Cree’s Wild Ride
On May 21, I noticed a big up-move in Cree, Inc. (CREE), a company I’ve been adding to most of my managed portfolios for the last year, at prices averaging around $18. Checking recent news stories, I noted two articles on TheStreet.com which had recommended it over the weekend (as a beaten down stock and chart of the day.) It turns out this was just the beginning of a feeding frenzy among the media which has gone on for the last couple weeks, bringing a lot of attention to what I call "the next compact fluorescent:" light-emitting diodes, or LEDs. Highlights have been LEDs Emerge To Fight Fluorescents, by Peter Svensson, a story that got picked up by innumerable media outlets, and a Newsweek article by John Carey. The icing on the cake was when Am Tech / JSA Research initiated coverage on Friday with a price target of $50, more than double the current price.
The attention is deserved. White LEDs are rapidly catching up with CFLs in terms of light output per watt. Energy efficiency and light output continue to improve at rates more characteristic of the semiconductor industry (LEDs are semiconductors) than the lighting industry. Since they don’t contain Mercury, are dimmable and instant-on, and last even longer than CFLs, the only thing holding LEDs back is price, and the lighting industry struggling to deal with a new type of lighting. A typical replacement for a 60watt incandescent will still set you back $50-$100. But given the advantages, they have long found application in specialty uses such as solar powered garden lights and rechargeable candles that flicker realistically and most people can’t tell from the real thing if they don’t look inside the holder or notice how cool they are to the touch. They are also used in solar flashlights, which are not only a nice emergency light, but a great boon to the third world.
Other LED Plays
Given the growing awareness of energy efficiency as the greenest and cheapest way to reduce our carbon impact, I expect the investing public’s awareness of LED technology to continue to improve. Besides Cree, another industry play which has taken off recently is Color Kinetics (CLRK), which specializes in taking the LEDs (which are tiny electrical components on their own) and designing applications for end-users.
For investors like me, who prefer to get in on a stock before it has taken off, it’s not to late to ride this boom. A couple of speculative companies I also like have yet to feel the effects of the new media attention: Lighting Science Group Corp (LSGP.OB [Note: Ticker has been changed to LSCG.OB with a 20 for 1 reverse stock split.]), which makes LED replacements for traditional bulbs, and Carmanah Technologies (CMHXF.pk or CMH.to), which integrates LEDs into solar outdoor lighting applications such as runway lighting and billboards.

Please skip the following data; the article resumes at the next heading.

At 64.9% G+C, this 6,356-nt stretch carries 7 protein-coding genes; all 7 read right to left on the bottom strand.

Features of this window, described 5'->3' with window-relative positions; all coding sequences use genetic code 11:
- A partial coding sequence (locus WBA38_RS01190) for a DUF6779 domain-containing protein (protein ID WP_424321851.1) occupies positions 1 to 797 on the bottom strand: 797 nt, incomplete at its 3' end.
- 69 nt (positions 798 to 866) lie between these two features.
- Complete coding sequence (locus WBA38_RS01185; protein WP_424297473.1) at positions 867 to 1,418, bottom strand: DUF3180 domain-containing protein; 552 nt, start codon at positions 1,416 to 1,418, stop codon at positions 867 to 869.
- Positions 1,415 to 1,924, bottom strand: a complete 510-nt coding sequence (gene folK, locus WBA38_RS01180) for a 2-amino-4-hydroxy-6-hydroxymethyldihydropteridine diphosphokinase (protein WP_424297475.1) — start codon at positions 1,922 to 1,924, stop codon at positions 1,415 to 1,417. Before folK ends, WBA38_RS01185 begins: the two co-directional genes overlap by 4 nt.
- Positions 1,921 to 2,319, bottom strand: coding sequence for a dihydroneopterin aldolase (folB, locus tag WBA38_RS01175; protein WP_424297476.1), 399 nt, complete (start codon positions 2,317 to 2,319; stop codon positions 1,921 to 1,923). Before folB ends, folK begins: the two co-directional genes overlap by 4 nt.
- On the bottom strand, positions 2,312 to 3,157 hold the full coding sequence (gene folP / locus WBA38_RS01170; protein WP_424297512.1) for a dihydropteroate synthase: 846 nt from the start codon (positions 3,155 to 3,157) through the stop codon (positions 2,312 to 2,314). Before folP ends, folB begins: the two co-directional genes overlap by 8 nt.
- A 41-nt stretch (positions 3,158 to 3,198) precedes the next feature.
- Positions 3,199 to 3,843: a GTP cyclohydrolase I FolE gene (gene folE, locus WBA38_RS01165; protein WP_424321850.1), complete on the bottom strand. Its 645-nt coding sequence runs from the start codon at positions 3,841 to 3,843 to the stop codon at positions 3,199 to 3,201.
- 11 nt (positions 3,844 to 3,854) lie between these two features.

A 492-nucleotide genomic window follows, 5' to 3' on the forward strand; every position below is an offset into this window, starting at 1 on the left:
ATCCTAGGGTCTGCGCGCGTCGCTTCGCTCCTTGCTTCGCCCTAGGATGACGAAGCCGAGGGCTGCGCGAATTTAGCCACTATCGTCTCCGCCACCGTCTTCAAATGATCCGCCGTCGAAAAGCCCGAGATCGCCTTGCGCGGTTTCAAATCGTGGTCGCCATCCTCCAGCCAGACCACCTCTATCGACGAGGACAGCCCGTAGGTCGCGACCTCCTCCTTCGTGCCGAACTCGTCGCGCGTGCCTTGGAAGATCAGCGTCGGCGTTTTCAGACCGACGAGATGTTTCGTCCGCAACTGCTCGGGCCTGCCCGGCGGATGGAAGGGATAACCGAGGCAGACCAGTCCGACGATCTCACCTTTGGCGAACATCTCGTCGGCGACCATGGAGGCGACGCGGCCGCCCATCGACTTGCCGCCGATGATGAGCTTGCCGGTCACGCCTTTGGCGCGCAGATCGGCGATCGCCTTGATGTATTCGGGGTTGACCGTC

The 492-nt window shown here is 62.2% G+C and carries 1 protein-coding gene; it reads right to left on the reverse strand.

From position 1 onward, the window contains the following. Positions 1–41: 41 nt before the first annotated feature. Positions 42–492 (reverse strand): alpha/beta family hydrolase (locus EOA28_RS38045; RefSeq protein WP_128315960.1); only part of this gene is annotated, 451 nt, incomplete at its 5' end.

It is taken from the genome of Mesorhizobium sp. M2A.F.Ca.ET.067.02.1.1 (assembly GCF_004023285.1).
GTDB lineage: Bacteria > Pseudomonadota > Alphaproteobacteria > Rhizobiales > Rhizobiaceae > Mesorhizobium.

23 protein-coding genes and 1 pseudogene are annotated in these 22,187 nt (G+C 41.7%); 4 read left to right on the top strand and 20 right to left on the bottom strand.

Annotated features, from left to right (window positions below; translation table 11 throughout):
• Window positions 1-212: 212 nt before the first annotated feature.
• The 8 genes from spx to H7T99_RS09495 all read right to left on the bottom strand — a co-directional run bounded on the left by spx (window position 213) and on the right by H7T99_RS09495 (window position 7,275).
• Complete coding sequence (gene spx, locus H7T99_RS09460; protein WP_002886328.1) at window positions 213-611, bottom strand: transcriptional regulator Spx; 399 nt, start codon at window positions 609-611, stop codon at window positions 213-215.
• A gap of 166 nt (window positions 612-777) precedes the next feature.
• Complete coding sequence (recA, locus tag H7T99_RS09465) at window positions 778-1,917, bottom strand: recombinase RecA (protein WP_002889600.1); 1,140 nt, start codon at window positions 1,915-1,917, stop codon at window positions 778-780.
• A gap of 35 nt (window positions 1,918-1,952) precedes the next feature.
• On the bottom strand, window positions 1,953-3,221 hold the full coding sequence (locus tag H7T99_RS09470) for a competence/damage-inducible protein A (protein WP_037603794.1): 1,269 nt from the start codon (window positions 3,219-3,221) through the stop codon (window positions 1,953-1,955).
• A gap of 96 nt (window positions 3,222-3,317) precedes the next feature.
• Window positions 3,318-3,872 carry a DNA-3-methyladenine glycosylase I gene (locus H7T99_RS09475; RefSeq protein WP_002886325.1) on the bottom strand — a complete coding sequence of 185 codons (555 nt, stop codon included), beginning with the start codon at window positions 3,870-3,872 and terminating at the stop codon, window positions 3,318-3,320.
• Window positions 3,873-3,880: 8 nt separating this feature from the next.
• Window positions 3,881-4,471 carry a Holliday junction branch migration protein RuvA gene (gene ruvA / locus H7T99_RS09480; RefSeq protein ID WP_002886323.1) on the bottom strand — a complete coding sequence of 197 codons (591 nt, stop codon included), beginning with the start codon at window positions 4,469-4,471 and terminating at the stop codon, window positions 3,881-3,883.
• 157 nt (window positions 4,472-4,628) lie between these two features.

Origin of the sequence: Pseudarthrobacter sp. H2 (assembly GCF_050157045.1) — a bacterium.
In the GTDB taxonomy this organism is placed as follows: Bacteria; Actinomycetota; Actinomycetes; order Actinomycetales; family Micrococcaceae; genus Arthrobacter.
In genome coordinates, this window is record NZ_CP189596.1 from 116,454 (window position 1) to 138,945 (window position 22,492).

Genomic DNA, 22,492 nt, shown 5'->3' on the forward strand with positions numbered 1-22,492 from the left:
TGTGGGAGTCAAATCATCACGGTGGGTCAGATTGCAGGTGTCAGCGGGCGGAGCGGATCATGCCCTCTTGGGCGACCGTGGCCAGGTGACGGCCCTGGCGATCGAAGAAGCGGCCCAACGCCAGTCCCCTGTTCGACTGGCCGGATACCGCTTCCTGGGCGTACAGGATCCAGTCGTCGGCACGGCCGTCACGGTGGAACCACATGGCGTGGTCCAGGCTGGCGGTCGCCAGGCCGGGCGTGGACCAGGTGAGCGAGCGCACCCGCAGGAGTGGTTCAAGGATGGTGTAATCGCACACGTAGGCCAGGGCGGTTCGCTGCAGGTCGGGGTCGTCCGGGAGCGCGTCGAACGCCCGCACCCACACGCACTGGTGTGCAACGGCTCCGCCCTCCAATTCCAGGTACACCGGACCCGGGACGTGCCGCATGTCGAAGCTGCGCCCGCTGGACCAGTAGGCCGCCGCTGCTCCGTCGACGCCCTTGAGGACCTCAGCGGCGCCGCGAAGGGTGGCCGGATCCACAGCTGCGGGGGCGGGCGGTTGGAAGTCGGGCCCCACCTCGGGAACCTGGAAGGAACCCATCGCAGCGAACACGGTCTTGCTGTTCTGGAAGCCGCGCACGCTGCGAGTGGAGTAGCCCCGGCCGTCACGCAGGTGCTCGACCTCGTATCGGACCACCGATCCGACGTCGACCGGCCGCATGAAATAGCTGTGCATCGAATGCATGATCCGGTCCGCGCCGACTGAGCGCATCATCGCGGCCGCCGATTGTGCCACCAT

For more cautious investors, I think Philips (PHG) is the most serious lighting manufacturer about pursuing LEDs, and also produces CFLs, which are unlikely to go away just because LEDs are now appearing on the scene (something I hope will not be the case for incandescent bulbs.)
In additional to the usual disclaimer, I should note that I personally have substantial positions in Cree and Carmanah. I’m basically a massive fan of LEDs… I even included them (and CFLs) in my New Year’s Top Ten Technologies for a Altenative Energy Future.
DISCLOSURE: Tom Konrad and/or his clients have positions in all the stocks mentioned here: Cree, Color Kinetics, Lighting Science Group, Carmanah Technologies, and Koninklijke Philips Electronics NV.
DISCLAIMER: The information and trades provided here are for informational purposes only and are not a solicitation to buy or sell any of these securities. Investing involves substantial risk and you should evaluate your own risk levels before you make any investment. Past results are not an indication of future performance. Please take the time to read the full disclaimer here.